Sub Component C


This sub-component will provide capacity-building and operational support to LGEA and school-level stakeholders (gender advisors, Social Mobilisation Officers (SMOs), SSOs, SBMCs, school staff) on issues affecting girls’ retention and ensure SIG-supported activities are designed with gender sensitivity.

Funds from this sub-component will also complement and leverage ongoing and planned activities of DP programs and government at federal and state levels. This will be through:

  • Community mapping to identify the children out of school and carry out any needed systematic sensitization and enrolment campaigns to encourage families to send their girls to school.
  • access and retention of children in school, by contracting CSOs to work with LGEA officials in Civil Society and Government Partnerships to train and mentor SBMC members.
  • Setting up of confidential systems for reporting and addressing any form of abuse or violence in all public schools.
  • strengthen community and civil society voice and accountability in basic education with SBMCs as the vehicle for articulating community demand for quality, inclusive basic education,
  • target an additional 12,000 schools and school-based management committees (SBMC), approximately
  • support for child protection initiatives; provide/revise existing SBMC training in this area; and provide support that links the resolution of issues to the satisfaction of the victims through the justice system
  • conduct a Community Education Management Information System (C-EMIS) to enable communities identify out of school children and carry out any needed sensitization and enrollment campaigns
  • support civil society-government partnership to strengthen community engagement
  • activate, train and provide mentoring and monitoring support to SBMCs for increased civil society and community voice and improved accountability
  • support state Departments of Social Mobilization and UBEC at the national level to roll out SBMCs to more schools
  • identify and support initiatives to sensitize, train, and develop schools that might not meet the eligibility criteria for SIGs in the first year.
  • support capacity development to support execution
  • capacity development provided to Social Mobilization Departments at both SUBEB and LGEA level to lead, implement, and monitor SBMC development
  • capacity development for SMD and SMOs to include the SBMC Monitoring System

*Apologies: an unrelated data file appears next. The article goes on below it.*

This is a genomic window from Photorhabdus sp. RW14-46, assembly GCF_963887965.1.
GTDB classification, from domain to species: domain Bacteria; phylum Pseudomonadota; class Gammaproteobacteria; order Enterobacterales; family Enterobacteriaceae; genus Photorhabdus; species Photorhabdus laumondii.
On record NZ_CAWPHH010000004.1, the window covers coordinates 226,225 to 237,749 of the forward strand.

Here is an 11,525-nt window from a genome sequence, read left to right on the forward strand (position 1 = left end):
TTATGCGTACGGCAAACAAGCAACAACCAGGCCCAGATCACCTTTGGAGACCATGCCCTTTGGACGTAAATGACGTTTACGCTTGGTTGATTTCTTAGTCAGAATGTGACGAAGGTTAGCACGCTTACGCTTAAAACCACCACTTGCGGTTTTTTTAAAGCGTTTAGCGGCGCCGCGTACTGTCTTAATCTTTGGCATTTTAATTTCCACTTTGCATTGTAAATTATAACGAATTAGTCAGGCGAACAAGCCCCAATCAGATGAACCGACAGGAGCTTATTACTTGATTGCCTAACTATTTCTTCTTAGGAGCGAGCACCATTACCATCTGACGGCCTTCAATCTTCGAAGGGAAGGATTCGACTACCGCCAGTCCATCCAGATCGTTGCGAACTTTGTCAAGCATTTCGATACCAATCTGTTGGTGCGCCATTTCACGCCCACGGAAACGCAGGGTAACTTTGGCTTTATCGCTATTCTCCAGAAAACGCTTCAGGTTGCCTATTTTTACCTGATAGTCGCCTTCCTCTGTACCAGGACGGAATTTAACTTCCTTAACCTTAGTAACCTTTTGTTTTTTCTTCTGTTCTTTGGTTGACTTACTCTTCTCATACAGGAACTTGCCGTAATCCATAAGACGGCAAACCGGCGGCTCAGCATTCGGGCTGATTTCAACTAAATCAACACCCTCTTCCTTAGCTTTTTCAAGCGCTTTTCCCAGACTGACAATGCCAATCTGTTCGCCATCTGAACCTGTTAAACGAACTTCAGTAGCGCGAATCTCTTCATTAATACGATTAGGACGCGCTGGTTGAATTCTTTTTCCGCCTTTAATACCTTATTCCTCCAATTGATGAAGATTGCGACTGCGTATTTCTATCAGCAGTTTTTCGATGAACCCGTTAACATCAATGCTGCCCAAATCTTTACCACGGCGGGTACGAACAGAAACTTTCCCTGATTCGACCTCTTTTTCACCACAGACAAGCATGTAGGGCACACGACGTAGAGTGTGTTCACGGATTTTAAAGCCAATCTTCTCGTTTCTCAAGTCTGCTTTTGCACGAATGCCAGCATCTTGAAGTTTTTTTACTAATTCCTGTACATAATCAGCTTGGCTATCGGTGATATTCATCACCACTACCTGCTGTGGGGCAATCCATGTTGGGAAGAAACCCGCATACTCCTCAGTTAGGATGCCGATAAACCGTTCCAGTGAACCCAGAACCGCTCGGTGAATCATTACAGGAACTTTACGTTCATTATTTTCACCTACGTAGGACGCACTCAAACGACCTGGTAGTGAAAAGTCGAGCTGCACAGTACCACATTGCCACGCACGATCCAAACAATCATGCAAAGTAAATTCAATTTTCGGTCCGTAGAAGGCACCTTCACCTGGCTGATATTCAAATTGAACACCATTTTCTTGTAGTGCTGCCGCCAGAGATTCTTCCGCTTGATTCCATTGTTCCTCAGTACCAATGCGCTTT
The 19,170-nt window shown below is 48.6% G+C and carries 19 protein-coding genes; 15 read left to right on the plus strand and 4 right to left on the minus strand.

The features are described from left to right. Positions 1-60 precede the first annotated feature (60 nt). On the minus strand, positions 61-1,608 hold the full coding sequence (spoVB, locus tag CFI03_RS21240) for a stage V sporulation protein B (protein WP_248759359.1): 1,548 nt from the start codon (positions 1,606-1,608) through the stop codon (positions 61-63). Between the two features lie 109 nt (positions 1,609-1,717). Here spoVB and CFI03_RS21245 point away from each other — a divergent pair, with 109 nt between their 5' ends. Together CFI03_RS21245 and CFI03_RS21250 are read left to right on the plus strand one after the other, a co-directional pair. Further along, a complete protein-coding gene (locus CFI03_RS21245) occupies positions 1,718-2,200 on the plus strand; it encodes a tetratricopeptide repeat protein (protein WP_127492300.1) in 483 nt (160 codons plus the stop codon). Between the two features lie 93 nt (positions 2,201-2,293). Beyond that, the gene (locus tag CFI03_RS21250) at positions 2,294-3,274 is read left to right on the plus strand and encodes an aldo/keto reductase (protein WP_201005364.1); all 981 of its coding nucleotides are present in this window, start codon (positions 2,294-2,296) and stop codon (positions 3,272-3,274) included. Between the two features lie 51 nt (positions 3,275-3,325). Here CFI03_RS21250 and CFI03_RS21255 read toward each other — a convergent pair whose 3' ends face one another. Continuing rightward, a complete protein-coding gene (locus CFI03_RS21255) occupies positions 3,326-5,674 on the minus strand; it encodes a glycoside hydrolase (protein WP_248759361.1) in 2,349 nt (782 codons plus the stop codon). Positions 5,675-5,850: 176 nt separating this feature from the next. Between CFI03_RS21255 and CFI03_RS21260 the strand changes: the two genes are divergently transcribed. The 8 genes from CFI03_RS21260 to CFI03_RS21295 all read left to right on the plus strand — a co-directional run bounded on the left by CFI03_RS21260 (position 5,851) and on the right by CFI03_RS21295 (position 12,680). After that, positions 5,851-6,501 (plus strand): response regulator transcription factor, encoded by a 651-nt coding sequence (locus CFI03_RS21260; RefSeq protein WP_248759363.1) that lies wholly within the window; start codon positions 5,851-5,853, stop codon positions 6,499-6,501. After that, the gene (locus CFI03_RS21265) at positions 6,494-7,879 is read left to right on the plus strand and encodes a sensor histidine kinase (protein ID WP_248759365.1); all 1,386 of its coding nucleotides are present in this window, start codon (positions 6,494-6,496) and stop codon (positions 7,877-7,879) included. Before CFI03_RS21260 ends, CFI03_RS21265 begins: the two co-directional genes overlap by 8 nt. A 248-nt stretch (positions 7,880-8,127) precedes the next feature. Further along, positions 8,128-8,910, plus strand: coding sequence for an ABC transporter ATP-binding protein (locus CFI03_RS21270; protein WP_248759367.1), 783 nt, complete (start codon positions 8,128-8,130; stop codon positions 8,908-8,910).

• capacity development provided at all levels to further institutionalize this monitoring system, providing information on where government should invest resources to support school improvement and school numbers as well
  • capacity development for CSOs and SMOs on report and case study writing and the monitoring tool as part of their orientation training prior to mentoring and monitoring.
  • capacity development for SBMCs to increase support and create a space for girls’ and women’s voices through women’s and children’s sub-committees of the SBMC.
  • training on child protection to build on existing SBMC mentoring support and addresses concerns around security for and violence against girls.
  • training on school-based management across a range of areas including managing resources, monitoring schools, supporting teaching and learning, and addressing the issues of concern to the girl-child, with emphasis on strengthening awareness of security issues, particularly for girls drawing on materials from the Safe School Initiative in its modules and the recent Education and Conflict Study by ESSPIN
  • training for SBMCs includes the following modules: SBMC Roles and Responsibilities; Conducting SBMC Meetings; School Development Planning; Managing Resources; Monitoring (including measuring progress, involving children and the wider community); Child Protection, Welfare and School Safety

Table 8.8: Proposed Number of School to receive SBMC training support.

Years Number of schools to receive SBMC training
2015 420
2016 724
2017 300
2018 200
Total 1644


Key results will include:

  1. increased capability of communities and civil society to articulate demand for inclusive, quality basic education services
  2. increase in school enrollment and attendance; and access and retention rates
  • increase in the usage of data monitoring systems in decision-making for education processes, policies, and programs
  1. data collected through the C-EMIS  summarized at LGEA and State level to provide broad and nuanced data on the numbers of  out of school children and the root causes—for analysis and response by government
  2. data collected supports state Out of School surveys and other documents including the Annual School Census to help states plan for the children who are out of school, and those SBMCs are supporting to enroll and remain in school
  3. community mapping that SBMCs, local education officials and local CSOs use to identify and follow-up on children specifically stated to be out of school
  • community and local level data gathering also supports advocacy and sensitization efforts to increase stakeholder awareness on the OOC problem
  • data used by SBMCs and local governments to lobby government to increase resources to education on the supply side (including the need for more classrooms and teachers in schools)
  1. data results used for other advocacy efforts such as the HILWA group that develops work plans and carry out activities to support increased opportunities for girls and women in basic education. HILWA now has members across a number of Northern states including non-GEP 3 states
  2. increase in number of Mothers Associations, and children’s and women’s SBMC sub-committees
  3. strengthened accountability of SBMCs and on education through decentralized mechanisms
  • SBMCs’ reports successfully audited and 80% execution on activities set out in the SIPs